In simple terms, if Incident Management is about putting out fires, Problem Management is about understanding what’s causing the fires and how to prevent them in the future.
ITIL Distinctions Between the Two
ITIL, or Information Technology Infrastructure Library, is a set of detailed practices for ITSM that focuses on aligning IT services with the needs of the business. According to ITIL, an incident is a single unplanned event that has caused a service disruption, while a problem is the underlying cause or potential cause of future incidents:
- ITIL Incident Management:
In ITIL, Incident Management is primarily concerned with getting the affected services back on track as quickly as possible. It’s a reactive process - it’s about efficiently responding to an incident, ensuring it has as little impact on service quality and customer experience as possible.
- ITIL Problem Management:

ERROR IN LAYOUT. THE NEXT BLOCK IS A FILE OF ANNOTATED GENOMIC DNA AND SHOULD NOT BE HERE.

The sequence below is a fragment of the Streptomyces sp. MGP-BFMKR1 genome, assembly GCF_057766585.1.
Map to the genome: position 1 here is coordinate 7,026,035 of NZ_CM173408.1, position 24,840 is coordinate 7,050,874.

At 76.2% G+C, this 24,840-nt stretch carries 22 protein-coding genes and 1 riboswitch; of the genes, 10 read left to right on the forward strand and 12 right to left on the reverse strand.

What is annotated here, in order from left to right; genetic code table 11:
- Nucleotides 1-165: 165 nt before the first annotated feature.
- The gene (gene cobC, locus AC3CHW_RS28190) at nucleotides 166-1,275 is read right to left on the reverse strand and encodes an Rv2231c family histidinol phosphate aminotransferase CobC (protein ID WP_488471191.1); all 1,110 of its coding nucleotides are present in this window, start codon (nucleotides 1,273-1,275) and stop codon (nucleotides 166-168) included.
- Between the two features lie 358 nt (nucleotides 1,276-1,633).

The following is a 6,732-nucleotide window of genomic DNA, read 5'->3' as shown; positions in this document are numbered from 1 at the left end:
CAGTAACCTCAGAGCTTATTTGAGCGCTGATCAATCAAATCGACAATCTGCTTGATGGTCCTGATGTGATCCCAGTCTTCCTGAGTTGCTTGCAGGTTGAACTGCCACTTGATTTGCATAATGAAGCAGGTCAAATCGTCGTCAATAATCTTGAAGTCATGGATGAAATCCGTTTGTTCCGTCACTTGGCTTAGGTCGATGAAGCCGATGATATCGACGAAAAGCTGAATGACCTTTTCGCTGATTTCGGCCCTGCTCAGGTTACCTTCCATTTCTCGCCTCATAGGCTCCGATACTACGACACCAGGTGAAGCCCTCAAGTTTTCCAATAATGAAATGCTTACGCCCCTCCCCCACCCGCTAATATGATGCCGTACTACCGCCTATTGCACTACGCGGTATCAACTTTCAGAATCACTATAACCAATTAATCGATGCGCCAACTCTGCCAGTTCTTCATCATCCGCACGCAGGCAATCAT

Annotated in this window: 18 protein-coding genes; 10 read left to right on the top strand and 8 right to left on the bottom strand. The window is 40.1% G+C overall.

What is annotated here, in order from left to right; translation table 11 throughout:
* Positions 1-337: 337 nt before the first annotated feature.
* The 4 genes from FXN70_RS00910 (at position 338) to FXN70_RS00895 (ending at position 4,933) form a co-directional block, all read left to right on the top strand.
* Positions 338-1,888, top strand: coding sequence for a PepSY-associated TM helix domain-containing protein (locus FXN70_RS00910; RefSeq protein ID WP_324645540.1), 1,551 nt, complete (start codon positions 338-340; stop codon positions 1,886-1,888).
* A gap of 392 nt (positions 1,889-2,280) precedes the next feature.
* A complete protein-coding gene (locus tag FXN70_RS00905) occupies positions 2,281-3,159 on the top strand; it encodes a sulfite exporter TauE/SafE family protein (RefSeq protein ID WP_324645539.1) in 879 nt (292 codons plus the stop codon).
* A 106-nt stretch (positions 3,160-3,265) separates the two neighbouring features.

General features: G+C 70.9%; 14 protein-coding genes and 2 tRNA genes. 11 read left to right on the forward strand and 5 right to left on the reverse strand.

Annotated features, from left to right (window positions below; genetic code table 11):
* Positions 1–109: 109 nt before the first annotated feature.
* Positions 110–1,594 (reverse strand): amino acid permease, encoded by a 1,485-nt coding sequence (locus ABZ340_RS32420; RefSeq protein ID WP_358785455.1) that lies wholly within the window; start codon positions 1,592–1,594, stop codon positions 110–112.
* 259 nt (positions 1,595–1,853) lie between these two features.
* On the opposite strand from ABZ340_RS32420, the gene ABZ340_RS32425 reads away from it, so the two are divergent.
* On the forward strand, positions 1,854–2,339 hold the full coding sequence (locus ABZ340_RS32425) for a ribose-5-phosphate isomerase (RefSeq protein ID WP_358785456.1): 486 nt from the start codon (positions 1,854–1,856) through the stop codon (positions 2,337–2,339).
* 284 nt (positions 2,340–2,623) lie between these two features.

ITIL's Problem Management, on the other hand, is more proactive. It’s about identifying and resolving the root cause of incidents. This involves performing an ITIL root cause analysis, identifying patterns and trends, and implementing workarounds and solutions.
Problem Management vs Incident Management: An Interwoven Relationship
While they're distinct, problem and incident management are also tightly linked. One can't effectively exist without the other. The ultimate goal of both practices is to make sure that the IT service is quality and consistently delivered to the end user.
So, we can sum up that the incident represents the symptoms of the ailment, while the problem represents the ailment itself.
DevOps: Bridging Incident and Problem Management